So the key here to helping your kid or your teen overcome adversity is this. Do not bail them out of things that they could handle themselves.
So an example could be let’s say your kid is struggling with their math homework. Now as a parent we have two options. We have the easy option, which is very tempting, which is to swoop in and say, that’s easy. Let me do it for you. Here you go. Now you do that next time.
And that’s easy. And we can move on and get about our day. Or you have the thing that will actually serve them and you in the long run, which is sitting down, side by side, not doing it for them, but helping them walk through it, think through it, and struggle through it.
So not taking it on yourself. It doesn’t matter if you know the math homework. It matters that they come to know it. So in any situation in life, assuming that it’s safe and relatively low risk, don’t bail your kid out of things they themselves can handle.
Because when you bail your kid out – and all of us as parents are guilty of this, myself included – but when you do this it communicates to your kid, you can’t handle this, but I can. And that can get them into a victim mentality. I can’t handle this. I have to wait for someone to bail me out. I have to wait for someone else to solve my problem. I’ve got to wait to be rescued and have someone else rescue me from the situation.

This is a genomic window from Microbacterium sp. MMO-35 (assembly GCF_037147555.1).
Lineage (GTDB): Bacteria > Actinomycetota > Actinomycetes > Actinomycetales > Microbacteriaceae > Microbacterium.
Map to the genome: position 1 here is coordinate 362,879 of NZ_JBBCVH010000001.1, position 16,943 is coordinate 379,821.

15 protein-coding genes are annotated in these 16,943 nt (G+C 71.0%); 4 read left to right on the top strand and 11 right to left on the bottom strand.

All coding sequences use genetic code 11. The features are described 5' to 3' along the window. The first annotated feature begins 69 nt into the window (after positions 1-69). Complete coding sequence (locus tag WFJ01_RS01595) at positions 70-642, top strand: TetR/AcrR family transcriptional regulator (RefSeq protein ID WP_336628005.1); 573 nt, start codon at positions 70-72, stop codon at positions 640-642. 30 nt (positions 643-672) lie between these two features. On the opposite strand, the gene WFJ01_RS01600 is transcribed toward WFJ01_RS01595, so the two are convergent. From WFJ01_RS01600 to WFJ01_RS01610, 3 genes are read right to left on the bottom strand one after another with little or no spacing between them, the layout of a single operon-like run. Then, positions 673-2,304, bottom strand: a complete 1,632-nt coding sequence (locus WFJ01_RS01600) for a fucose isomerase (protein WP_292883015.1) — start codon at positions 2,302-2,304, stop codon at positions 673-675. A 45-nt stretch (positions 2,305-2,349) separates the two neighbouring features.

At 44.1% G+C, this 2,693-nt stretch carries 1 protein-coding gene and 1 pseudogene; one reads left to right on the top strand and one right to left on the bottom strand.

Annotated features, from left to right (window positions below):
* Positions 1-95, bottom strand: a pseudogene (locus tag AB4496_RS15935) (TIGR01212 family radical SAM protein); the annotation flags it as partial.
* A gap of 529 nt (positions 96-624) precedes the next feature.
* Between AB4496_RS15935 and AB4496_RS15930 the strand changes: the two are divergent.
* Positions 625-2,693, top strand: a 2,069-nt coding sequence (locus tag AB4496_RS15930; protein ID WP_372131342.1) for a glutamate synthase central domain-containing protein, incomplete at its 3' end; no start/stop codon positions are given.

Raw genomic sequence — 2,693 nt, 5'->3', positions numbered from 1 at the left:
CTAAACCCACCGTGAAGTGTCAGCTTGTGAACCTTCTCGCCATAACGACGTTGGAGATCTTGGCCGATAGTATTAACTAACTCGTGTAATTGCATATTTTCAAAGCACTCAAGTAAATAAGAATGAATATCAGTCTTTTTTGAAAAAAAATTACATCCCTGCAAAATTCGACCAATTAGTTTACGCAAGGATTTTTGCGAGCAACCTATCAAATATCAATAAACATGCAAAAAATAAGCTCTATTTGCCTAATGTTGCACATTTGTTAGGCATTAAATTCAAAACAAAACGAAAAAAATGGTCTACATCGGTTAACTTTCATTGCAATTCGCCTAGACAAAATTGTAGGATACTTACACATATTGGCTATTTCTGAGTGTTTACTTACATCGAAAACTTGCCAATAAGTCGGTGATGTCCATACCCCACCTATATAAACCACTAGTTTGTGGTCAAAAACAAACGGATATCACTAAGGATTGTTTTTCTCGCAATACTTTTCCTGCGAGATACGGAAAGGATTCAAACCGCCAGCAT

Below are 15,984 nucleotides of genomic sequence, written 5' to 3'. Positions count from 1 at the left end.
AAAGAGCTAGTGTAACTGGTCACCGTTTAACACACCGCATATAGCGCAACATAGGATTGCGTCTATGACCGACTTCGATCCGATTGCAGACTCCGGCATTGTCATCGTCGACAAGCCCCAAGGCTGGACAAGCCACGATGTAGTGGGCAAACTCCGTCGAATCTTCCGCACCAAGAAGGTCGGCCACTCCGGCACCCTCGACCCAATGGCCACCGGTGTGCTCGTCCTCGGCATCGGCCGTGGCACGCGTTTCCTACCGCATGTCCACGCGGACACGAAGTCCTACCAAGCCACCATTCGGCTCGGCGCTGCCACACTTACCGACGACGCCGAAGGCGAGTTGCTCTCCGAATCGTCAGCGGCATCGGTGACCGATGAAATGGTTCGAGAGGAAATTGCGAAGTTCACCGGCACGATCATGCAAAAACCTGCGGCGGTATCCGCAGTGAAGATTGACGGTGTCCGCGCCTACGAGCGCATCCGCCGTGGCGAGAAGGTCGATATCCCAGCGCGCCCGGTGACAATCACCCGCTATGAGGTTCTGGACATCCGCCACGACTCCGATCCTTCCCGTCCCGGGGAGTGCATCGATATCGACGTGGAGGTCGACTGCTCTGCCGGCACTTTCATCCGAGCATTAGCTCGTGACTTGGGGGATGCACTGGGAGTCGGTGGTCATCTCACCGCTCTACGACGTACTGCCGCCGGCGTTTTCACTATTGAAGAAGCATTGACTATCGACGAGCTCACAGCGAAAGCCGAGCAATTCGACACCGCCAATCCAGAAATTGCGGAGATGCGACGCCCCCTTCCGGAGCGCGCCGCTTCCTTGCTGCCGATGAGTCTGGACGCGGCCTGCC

We all know in life that kids are going to be inevitably faced with adversity, inevitably faced with things that are difficult and challenging and that they must overcome. And if you train them in the home by not bailing them out, letting them build up their adversity muscle – which is not a gift. It’s a muscle. It has to be worked out. It has to be fine-tuned.
And the only way you build a muscle is by putting stress and pressure on it. So give your kid, this is going to sound weird, but give your kid the beautiful gift of forcing them to face their adversity. Don’t bail them out. Sit down beside them. Be there for them. But don’t handle it for them.